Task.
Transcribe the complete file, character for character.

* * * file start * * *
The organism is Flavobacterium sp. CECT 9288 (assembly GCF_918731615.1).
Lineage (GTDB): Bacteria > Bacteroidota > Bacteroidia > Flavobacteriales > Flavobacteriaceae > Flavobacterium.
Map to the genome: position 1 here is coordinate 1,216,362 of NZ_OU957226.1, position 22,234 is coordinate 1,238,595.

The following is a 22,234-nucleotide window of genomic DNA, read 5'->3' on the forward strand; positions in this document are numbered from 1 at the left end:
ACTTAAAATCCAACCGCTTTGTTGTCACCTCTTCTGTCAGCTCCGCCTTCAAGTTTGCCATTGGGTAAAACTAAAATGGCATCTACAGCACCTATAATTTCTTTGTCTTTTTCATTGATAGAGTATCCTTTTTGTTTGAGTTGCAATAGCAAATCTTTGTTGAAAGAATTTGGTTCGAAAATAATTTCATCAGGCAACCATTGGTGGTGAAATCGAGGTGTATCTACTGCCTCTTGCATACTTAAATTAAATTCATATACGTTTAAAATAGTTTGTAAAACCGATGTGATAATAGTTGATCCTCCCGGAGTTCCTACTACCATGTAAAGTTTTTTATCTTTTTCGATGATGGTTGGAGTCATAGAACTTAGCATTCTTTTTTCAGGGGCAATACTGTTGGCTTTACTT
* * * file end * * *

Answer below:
The organism is Flavobacterium sp. CECT 9288 (assembly GCF_918731615.1).
Lineage (GTDB): Bacteria > Bacteroidota > Bacteroidia > Flavobacteriales > Flavobacteriaceae > Flavobacterium.
Map to the genome: position 1 here is coordinate 1,216,362 of NZ_OU957226.1, position 22,234 is coordinate 1,238,595.

The following is a 22,234-nucleotide window of genomic DNA, read 5'->3' on the forward strand; positions in this document are numbered from 1 at the left end:
ACTTAAAATCCAACCGCTTTGTTGTCACCTCTTCTGTCAGCTCCGCCTTCAAGTTTGCCATTGGGTAAAACTAAAATGGCATCTACAGCACCTATAATTTCTTTGTCTTTTTCATTGATAGAGTATCCTTTTTGTTTGAGTTGCAATAGCAAATCTTTGTTGAAAGAATTTGGTTCGAAAATAATTTCATCAGGCAACCATTGGTGGTGAAATCGAGGTGTATCTACTGCCTCTTGCATACTTAAATTAAATTCATATACGTTTAAAATAGTTTGTAAAACCGATGTGATAATAGTTGATCCTCCCGGAGTTCCTACTACCATGTAAAGTTTTTTATCTTTTTCGATGATGGTTGGAGTCATAGAACTTAGCATTCTTTTTTCAGGGGCAATACTGTTGGCTTTACTT